Smart city plan out soon, wide scope for pvt sector: Govt
New Delhi: The framework for NDA government’s stated goal of developing 100 smart cities will soon be finalised and the plan would allow plenty of opportunity for participation to the private sector, the Centre said today.
“We are in the process of finalising the framework for smart cities. It is a huge exercise and all possible pitfalls, effects and other factors are being considered before announcement of the policy,” Urban Development Secretary Shankar Aggarwal said at an event here.
Aiming to provide better facilities and amenities in urban areas, government announced a plan to develop 100 smart cities in the general budget this year.
There will be many opportunities for the private sector in the proposed smart city project, Aggarwal said.
Asked whether the government was considering any tax proposals to generate funds for the smart city project, he answered in the negative.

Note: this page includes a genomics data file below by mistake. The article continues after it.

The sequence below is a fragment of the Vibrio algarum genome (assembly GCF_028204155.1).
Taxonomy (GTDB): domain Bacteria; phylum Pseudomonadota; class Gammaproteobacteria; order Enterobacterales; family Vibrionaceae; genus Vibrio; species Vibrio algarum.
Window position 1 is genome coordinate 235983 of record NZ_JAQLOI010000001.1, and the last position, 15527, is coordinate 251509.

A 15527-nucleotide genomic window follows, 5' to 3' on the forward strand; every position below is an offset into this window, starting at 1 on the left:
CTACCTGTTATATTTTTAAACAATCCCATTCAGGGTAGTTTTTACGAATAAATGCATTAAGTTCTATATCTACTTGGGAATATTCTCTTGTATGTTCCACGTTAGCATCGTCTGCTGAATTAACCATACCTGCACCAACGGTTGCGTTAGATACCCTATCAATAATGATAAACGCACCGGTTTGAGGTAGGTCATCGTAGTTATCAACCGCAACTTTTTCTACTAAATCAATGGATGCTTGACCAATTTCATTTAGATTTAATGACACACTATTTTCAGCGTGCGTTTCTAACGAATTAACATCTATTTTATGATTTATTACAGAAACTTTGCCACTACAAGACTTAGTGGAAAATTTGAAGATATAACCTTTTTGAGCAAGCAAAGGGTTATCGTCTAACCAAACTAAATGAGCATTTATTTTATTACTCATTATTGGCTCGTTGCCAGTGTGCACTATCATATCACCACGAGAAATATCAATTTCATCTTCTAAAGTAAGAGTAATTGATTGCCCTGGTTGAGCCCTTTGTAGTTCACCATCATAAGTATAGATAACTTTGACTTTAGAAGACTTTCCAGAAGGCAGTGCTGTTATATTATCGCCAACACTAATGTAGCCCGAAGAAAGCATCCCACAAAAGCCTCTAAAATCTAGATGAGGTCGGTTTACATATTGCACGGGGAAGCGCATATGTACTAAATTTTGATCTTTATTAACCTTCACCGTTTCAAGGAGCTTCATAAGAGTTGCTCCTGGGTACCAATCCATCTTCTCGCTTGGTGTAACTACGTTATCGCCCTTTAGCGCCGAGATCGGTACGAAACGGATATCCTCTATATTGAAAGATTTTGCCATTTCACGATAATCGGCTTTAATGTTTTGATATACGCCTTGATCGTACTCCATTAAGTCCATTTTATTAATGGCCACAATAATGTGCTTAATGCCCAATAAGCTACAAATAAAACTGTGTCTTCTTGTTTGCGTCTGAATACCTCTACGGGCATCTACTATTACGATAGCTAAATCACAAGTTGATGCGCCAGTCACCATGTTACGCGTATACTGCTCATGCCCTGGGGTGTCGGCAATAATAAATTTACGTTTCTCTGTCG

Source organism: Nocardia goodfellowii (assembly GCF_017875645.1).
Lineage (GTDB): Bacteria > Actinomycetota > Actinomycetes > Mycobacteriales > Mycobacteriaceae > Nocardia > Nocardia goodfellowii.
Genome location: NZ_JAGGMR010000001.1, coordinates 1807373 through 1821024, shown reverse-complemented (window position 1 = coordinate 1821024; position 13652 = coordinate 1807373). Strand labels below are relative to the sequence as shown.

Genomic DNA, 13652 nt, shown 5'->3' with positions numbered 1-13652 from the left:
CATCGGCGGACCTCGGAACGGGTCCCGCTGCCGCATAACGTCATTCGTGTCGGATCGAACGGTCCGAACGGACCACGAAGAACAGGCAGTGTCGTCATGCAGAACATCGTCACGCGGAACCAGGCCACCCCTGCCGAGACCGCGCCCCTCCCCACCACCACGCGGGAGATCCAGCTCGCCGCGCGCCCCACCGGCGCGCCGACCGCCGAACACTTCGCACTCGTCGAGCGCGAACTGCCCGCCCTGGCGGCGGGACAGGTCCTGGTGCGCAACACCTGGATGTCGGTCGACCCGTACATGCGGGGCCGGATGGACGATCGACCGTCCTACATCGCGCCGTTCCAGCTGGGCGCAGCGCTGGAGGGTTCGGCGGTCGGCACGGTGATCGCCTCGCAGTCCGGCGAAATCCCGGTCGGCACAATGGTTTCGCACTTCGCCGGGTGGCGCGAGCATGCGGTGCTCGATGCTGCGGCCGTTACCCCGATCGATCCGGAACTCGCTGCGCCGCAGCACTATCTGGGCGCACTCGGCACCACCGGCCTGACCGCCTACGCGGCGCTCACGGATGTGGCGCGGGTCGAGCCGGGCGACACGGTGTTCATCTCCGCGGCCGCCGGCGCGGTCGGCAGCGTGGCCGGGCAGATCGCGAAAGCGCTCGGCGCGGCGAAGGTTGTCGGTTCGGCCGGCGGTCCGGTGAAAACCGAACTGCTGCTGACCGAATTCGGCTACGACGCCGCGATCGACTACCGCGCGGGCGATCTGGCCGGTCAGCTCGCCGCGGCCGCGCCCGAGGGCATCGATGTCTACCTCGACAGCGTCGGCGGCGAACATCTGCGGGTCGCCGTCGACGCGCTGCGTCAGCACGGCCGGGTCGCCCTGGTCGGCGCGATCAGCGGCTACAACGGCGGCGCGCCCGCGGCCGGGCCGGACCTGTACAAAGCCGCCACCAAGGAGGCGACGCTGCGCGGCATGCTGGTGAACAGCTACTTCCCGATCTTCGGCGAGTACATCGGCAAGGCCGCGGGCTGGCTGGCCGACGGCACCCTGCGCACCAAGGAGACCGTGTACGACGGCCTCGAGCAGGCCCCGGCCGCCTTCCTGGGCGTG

“At the moment, no such proposal is under consideration,” he said.
He said there will be a lot of job opportunities during the implementation of the smart city plan and added that, “all the proposed 100 smart cities will be developed simultaneously”.
“Existing cities will be developed as smart cities. There may be two or three new cities which come up as smart cities but, primarily, it will be existing cities which will be taken up for the smart city project,” Aggarwal said.
Asked whether there will be a nodal agency for executing the smart city project, the UD secretary said, “May be there will be a special purpose vehicle (SPV) to execute it. But that has not been finalised yet.”
Meanwhile, taking note of the “plethora of rules and regulations” regarding land acquisition and obtaining approval in the housing sector, Aggarwal said, “The Prime Minister has already asked the Urban Development Ministry to look into all old laws. We are going to cut down on those.
“Let us revisit all rules and regulations and whatever can be repealed should be repealed. We have to make it citizen- centric rather than regulatory-centric.”